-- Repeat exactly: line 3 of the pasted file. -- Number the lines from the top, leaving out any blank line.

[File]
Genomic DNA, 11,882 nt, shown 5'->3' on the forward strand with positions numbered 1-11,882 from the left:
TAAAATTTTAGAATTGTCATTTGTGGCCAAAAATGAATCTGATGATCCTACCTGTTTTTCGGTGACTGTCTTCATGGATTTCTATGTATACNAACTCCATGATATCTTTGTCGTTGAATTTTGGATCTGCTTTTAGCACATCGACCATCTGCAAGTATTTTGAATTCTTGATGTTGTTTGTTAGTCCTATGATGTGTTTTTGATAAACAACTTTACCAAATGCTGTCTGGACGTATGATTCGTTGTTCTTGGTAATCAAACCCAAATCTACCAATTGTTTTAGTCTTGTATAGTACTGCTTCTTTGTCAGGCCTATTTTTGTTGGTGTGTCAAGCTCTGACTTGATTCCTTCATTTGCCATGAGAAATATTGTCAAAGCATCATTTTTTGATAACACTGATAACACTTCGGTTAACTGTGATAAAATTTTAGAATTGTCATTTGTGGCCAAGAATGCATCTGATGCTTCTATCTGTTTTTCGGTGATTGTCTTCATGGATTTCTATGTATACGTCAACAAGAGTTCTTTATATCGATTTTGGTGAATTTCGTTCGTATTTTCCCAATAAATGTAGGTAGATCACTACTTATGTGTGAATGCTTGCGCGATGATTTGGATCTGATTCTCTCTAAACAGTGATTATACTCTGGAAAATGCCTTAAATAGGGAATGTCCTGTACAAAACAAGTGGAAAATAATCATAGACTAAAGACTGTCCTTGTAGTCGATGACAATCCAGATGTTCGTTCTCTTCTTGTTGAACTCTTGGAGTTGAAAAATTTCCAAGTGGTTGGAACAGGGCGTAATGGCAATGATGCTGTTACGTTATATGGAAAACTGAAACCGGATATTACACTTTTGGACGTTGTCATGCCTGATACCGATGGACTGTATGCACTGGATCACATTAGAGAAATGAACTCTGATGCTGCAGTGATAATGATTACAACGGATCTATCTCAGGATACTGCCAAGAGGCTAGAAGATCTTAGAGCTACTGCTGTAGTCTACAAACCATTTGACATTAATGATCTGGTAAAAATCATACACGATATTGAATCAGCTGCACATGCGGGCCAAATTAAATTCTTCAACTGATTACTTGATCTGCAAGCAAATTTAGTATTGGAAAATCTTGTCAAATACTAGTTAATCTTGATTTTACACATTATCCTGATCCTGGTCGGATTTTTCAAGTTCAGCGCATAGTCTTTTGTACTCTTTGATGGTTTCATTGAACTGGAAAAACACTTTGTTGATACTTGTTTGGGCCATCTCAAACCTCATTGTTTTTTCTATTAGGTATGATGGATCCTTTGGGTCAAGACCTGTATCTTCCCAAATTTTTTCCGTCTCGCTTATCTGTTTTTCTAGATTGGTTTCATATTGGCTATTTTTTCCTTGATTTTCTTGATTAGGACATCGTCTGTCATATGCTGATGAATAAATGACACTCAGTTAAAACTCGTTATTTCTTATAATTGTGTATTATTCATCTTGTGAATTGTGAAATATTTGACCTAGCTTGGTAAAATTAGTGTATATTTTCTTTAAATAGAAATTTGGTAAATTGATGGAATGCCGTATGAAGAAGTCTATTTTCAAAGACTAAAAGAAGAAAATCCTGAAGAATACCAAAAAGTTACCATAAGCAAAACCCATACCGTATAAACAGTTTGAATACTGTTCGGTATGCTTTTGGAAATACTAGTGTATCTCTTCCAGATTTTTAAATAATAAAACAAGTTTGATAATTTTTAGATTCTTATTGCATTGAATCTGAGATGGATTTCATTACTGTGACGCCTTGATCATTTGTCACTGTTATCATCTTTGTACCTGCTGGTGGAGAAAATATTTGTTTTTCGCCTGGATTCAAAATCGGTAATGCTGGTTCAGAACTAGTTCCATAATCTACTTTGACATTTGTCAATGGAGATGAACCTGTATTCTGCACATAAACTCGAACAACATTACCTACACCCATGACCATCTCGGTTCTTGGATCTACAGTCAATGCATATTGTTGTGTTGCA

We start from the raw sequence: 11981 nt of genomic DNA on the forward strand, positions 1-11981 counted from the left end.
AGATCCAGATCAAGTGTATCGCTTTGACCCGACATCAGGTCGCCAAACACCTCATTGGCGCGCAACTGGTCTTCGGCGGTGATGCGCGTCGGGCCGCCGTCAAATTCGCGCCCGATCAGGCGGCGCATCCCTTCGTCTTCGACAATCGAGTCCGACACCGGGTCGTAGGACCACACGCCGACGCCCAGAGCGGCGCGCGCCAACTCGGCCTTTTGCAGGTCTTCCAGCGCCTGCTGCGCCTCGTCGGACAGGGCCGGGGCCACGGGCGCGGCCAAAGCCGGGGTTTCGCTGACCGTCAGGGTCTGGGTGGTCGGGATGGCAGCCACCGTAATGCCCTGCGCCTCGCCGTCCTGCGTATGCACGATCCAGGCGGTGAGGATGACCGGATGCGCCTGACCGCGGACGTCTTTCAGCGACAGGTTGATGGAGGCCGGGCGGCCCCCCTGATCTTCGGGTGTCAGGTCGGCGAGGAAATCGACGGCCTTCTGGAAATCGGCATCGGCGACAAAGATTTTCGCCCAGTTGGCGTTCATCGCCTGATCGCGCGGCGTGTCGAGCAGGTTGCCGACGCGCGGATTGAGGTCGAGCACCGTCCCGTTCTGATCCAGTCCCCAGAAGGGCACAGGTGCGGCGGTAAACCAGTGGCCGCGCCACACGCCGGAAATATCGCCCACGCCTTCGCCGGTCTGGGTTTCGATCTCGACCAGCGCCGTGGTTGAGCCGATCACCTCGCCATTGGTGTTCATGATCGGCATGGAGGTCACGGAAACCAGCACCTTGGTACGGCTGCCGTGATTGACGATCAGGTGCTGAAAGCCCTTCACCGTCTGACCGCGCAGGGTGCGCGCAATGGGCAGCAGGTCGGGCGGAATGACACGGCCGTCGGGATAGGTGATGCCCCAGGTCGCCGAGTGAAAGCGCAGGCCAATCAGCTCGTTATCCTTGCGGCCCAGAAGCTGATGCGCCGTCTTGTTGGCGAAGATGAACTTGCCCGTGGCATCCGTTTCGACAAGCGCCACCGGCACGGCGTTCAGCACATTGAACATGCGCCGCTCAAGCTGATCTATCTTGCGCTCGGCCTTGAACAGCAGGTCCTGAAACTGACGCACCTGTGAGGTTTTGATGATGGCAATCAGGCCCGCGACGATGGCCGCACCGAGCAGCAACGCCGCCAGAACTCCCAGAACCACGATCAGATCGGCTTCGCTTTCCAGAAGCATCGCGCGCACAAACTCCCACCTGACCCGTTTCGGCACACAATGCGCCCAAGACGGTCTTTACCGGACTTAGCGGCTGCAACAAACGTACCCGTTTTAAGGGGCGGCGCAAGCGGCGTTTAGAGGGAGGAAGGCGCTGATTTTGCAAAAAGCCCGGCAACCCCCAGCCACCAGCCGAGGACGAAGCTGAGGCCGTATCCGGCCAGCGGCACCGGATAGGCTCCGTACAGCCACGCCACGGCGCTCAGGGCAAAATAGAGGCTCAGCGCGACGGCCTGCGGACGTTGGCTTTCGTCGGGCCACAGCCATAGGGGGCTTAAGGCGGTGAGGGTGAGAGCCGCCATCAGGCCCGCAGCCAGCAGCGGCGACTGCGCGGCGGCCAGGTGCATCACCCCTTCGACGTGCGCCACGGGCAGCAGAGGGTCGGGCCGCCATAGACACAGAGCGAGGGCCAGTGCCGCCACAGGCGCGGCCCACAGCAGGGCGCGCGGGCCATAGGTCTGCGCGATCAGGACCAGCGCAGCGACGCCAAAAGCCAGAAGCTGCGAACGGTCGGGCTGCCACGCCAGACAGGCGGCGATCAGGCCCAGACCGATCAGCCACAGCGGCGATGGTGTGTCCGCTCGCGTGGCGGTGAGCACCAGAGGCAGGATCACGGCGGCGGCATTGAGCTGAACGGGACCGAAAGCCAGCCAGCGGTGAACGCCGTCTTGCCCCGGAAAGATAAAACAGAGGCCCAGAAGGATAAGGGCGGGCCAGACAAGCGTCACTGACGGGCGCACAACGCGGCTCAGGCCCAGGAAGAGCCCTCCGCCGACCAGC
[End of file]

We start from the raw sequence: 11981 nt of genomic DNA on the forward strand, positions 1-11981 counted from the left end.